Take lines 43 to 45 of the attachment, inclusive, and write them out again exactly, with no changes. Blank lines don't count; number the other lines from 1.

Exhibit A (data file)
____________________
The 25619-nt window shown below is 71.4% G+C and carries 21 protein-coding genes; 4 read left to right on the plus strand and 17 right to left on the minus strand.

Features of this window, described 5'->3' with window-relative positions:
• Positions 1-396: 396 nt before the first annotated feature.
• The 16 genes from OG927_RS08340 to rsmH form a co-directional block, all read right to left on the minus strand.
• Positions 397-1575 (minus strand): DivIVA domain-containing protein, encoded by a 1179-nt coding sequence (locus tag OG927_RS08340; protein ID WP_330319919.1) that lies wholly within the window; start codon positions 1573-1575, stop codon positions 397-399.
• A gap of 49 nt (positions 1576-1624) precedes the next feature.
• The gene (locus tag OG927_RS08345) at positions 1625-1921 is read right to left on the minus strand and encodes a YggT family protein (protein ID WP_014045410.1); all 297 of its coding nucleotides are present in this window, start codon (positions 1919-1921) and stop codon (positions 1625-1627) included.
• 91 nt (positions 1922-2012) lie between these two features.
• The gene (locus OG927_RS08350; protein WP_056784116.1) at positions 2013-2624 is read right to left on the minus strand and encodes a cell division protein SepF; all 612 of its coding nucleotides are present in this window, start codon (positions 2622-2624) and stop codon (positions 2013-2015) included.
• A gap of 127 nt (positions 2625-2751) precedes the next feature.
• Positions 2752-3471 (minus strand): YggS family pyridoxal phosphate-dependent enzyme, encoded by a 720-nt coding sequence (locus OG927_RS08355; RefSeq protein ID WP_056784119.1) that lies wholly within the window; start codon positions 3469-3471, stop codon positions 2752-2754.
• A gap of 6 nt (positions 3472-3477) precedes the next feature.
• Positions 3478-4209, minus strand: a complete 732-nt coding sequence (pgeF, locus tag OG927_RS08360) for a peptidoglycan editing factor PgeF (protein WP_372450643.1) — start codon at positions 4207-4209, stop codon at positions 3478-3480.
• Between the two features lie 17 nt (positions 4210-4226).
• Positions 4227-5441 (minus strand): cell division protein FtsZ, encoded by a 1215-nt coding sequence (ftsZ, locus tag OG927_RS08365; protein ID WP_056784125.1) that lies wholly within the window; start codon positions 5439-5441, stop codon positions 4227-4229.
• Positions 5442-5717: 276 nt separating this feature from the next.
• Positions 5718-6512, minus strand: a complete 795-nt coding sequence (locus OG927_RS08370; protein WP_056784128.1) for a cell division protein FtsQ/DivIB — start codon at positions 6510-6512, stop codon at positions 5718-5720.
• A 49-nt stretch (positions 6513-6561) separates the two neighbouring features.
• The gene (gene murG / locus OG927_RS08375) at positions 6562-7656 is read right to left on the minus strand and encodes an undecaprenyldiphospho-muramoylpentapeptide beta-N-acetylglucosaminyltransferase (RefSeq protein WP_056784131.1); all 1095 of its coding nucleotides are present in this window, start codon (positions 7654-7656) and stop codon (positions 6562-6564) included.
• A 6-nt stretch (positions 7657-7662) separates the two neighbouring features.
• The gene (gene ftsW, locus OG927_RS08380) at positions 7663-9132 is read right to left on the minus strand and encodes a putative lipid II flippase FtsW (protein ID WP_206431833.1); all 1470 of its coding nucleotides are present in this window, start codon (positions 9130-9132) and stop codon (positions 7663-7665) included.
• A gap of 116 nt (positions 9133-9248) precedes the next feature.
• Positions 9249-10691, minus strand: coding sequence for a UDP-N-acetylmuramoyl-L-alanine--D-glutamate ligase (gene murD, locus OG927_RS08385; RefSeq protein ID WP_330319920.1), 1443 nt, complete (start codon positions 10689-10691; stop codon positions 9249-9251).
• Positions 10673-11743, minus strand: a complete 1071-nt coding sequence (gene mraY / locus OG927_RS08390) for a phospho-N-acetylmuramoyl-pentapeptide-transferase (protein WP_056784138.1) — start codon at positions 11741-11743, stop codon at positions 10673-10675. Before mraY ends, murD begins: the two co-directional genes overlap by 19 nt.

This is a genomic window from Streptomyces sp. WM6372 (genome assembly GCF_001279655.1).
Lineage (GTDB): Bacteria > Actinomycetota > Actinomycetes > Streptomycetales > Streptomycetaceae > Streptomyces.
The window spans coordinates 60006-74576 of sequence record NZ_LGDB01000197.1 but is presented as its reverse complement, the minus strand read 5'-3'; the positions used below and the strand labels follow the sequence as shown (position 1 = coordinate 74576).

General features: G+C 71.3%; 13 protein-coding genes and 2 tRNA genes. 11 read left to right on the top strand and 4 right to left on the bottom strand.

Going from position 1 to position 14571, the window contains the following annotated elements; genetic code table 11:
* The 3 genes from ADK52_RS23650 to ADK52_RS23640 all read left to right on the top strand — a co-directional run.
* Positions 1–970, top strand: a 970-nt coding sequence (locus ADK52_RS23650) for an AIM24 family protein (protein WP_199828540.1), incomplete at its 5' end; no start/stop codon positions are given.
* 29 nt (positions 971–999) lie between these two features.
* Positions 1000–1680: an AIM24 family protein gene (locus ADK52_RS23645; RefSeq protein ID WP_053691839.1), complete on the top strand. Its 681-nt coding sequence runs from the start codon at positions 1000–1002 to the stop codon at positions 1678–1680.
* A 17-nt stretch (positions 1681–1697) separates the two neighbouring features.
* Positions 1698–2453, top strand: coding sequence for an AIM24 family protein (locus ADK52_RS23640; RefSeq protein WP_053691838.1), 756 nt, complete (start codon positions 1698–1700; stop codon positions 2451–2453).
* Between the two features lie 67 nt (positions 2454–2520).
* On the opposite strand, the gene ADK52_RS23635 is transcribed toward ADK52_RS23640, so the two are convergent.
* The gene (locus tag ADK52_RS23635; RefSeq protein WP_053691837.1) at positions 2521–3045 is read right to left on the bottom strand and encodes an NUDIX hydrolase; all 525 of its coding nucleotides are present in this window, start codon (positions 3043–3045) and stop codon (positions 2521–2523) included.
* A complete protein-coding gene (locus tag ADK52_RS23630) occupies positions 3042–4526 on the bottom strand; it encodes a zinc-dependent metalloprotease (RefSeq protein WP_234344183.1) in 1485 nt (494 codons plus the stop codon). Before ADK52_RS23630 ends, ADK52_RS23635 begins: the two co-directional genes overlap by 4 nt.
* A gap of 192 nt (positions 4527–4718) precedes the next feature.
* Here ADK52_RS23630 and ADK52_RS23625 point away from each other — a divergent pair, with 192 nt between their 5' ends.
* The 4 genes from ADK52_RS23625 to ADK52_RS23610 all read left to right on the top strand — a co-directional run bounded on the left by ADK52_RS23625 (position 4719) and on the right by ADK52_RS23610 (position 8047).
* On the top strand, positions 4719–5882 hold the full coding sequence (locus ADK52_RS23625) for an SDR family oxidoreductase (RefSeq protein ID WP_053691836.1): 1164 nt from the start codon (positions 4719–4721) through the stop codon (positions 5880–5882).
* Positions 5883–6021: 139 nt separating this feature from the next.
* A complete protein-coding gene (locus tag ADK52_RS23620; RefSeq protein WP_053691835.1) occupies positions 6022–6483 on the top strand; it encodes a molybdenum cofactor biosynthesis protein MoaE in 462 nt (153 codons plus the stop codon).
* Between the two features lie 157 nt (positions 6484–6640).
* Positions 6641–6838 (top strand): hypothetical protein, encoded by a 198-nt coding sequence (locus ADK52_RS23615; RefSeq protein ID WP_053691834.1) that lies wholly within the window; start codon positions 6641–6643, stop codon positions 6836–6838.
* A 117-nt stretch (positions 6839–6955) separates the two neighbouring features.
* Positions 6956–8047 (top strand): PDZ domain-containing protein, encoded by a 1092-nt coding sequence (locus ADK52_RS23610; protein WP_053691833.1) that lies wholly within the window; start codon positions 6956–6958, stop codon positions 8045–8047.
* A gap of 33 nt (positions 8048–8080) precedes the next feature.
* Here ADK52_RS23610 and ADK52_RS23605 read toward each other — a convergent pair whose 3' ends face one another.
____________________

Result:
* On the top strand, positions 4719–5882 hold the full coding sequence (locus ADK52_RS23625) for an SDR family oxidoreductase (RefSeq protein ID WP_053691836.1): 1164 nt from the start codon (positions 4719–4721) through the stop codon (positions 5880–5882).
* Positions 5883–6021: 139 nt separating this feature from the next.
* A complete protein-coding gene (locus tag ADK52_RS23620; RefSeq protein WP_053691835.1) occupies positions 6022–6483 on the top strand; it encodes a molybdenum cofactor biosynthesis protein MoaE in 462 nt (153 codons plus the stop codon).